This is not to say there's no fun to be had. The Crew 2 is a welcoming arcade racer whose strengths are variety and exuberant spectacle. The handling is simple and consistent, with little variation between individual vehicles, but with each class having been carefully tuned to offer something at once accessible and unique. Street race cars are grippy and robust with wide turning circles to match the high-speed road courses; drift cars are exceptionally pliable. Touring and "alpha GP" (unlicensed formula 1) race cars don't convince quite as well, or perhaps it's the rudimentary and cavernously wide race tracks they take to. Ivory Tower's heart and talents lie quite obviously on the open road, not the circuit.

The air and water options are overall a success, too. The muscular powerboats and nimble, flat-bottomed jetsprint craft introduce 'trimming' - lifting the prow of your boat to increase top speed, and lowering it for tighter turning by leaning back and forward on the stick. Once you're used to it, it's a neat and involving little control tweak. It's a shame the majority of The Crew 2's waters are glassy smooth - you have to head out into the ocean to meet real waves - but I look forward to the addition of hovercrafts in a September update.

2
You can display your vehicles at home base, and use a decent range of customisation options there.

The aircraft - small, light, prop-engined aeroplanes - are much harder to get to grips with. Simplifying flight controls for an immediate experience like The Crew was never going to be easy. Ivory Tower has done a decent job, but there's a steep learning curve to threading these craft through the twisting air-race courses as the world tilts and veers around you. It's rewarding when you get used to it though, and there's more handling depth here than in the rest of the game's disciplines. It is not, however, a deep game overall. Most disciplines just get faster as you progress, rather than more challenging, and the rubberbanding AI drivers seem to have invaded from a cartoon karting game.

The vehicle catalogue is small, but interestingly stocked, and in any case the point of The Crew is to settle on your favourite cars and level them up using its RPG-style loot system, rather than rapaciously expand your collection. Performance parts now come with rarity levels and affixes, though the Pavlovian hit I get from picking up blue or purple loot is far more meaningful than the decimal percentage points of nitro boost or loot chance that they actually afford. And there are lots and lots of events. As a solo player, as much as you might mourn any incentive to go out and explore its continental mass, you certainly can't accuse The Crew 2 of being short of stuff to do.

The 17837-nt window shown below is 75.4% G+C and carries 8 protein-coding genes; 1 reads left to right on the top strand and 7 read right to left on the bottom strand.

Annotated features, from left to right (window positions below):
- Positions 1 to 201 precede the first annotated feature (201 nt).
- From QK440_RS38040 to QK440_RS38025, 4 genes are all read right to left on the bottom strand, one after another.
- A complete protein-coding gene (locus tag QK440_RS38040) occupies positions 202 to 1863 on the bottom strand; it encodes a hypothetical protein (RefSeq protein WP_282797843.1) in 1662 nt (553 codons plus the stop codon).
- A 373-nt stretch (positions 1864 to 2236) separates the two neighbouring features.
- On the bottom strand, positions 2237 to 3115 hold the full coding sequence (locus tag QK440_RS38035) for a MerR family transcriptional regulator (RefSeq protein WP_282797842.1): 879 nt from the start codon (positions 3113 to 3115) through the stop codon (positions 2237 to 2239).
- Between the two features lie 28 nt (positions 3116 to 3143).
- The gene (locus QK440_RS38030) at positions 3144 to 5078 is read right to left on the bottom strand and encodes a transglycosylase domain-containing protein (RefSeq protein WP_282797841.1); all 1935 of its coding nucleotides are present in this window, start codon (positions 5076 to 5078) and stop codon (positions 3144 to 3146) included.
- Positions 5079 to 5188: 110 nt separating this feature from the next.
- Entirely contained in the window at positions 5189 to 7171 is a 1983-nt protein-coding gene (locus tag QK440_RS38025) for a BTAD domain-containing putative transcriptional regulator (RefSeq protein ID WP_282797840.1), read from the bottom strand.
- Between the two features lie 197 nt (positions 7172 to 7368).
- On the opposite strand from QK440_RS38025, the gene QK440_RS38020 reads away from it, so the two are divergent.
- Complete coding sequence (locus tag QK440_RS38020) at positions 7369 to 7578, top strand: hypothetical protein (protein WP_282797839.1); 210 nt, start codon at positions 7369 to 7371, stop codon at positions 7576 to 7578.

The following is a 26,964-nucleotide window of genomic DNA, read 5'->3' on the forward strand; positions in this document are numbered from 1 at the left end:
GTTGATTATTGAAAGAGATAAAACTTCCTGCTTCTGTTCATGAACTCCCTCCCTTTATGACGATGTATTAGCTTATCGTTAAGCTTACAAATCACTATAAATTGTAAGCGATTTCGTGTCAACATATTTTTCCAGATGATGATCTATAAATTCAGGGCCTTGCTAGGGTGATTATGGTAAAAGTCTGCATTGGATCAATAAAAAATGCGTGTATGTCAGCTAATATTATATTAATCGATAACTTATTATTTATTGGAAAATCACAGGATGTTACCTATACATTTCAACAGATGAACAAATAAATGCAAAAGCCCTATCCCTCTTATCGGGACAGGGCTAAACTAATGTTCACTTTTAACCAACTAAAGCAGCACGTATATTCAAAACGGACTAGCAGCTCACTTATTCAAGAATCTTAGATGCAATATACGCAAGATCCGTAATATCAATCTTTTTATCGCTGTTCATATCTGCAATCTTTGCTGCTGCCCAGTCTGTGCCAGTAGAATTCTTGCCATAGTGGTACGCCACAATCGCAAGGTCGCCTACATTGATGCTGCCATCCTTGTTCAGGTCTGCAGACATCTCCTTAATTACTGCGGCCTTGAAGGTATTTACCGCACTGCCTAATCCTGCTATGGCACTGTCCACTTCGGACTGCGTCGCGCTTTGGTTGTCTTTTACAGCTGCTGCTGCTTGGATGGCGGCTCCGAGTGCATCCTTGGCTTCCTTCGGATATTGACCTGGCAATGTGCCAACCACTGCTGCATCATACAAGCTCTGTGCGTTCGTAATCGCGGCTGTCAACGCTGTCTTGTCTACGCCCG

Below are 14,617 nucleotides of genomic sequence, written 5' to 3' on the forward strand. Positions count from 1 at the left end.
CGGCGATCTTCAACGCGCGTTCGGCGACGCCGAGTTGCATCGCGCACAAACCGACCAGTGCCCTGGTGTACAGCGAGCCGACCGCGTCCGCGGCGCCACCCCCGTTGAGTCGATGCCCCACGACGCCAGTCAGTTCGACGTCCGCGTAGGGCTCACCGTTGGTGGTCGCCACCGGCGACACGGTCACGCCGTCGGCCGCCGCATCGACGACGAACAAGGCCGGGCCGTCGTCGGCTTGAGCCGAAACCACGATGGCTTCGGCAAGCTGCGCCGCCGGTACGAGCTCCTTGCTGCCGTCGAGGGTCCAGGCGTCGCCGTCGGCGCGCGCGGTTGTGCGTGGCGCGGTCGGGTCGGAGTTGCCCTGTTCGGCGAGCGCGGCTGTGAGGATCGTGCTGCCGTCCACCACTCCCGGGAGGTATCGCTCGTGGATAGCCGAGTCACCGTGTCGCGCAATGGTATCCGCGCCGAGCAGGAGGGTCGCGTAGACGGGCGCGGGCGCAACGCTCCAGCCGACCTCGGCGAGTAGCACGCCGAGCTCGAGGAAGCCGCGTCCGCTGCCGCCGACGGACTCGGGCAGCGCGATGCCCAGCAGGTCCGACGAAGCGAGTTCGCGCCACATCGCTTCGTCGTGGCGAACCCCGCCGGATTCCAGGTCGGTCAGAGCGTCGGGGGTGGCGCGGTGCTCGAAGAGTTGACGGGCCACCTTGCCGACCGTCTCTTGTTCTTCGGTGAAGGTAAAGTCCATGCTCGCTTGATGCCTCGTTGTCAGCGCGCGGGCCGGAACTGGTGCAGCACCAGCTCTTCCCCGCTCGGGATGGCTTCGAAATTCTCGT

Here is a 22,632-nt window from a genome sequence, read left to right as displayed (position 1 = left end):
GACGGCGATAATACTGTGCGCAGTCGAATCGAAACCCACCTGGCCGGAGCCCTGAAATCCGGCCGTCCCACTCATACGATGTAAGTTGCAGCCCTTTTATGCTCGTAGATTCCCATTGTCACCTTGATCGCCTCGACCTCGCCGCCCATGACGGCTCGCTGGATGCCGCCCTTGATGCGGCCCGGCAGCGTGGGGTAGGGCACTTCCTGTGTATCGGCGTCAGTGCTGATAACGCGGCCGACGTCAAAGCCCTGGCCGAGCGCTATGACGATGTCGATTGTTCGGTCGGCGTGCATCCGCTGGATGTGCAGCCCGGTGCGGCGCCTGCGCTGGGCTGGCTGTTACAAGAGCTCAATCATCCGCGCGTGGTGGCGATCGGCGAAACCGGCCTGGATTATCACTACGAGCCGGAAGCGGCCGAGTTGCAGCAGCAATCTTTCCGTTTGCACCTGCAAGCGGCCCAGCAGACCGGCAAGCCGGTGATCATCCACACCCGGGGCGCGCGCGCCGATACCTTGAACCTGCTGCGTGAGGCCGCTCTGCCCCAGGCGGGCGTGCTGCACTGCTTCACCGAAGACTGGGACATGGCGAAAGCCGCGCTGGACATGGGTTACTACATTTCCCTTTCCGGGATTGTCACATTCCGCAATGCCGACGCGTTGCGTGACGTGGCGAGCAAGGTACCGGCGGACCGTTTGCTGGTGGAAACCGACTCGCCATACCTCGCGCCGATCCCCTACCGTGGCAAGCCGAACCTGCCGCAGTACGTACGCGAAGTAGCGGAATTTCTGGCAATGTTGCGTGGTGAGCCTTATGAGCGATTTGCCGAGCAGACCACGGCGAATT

As a multiplayer game, however - and despite Ivory Tower's insistence that multiplayer is at the heart of its vision - The Crew 2 is virtually non-existent. It currently makes no case for requiring an internet connection. (No solo activities require an Xbox Live Gold or a PlayStation Plus subscription, mind.) You will encounter other players on the map, or can invite friends to cruise alongside you, but you can't really interact with them. You can undertake events in "co-op", making the game much easier, since only one player needs to meet the objectives for all to succeed - which might be useful for grinding out parts from the endgame-ready Hard difficulty setting. There are extensive leaderboards. And that is all. According to the roadmap supplied to reviewers, it could be six months or even more until we see a competitive multiplayer mode added in a winter update. Nor is there any hint of how Ivory Tower intends to bring players together on the map organically, as it tried but ultimately failed to do with Wild Run.

4
Planes give you a new perspective on the map's stunning sights.

To add insult to injury, The Crew's open-world racing rival - Playground Games' magnificent Forza Horizon series - is stealing its MMO-racing shtick. At E3 this month, Playground announced that Forza Horizon 4 would feature a shared world populated by other players, and went further by demonstrating live events, in the style of Destiny or Guild Wars 2, that will draw players together on the map to join shared activities. This, presumably, is in addition to Horizon's already established and wildly enjoyable competitive multiplayer mode - and it's exactly the kind of design that has seemed beyond the reach of the developers at Ivory Tower and Eden before for well over a decade now.

As someone who initially dismissed The Crew but eventually fell in love with it, I dearly wished to see its promise fulfilled and its incredible map brought back to life. The Crew 2 can't manage either feat. It is a sound enough arcade racer as it is, and there's every chance that it will eventually flower into a great game. But it is a much smaller, less ambitious and less exciting game than it pretends to be, or than it could have been.

About the author

Oli Welsh

Oli Welsh

Editor

Oli is the editor of Eurogamer.net and likes to take things one word at a time. His friends call him The European, but that's just a coincidence. He's still playing Diablo 3.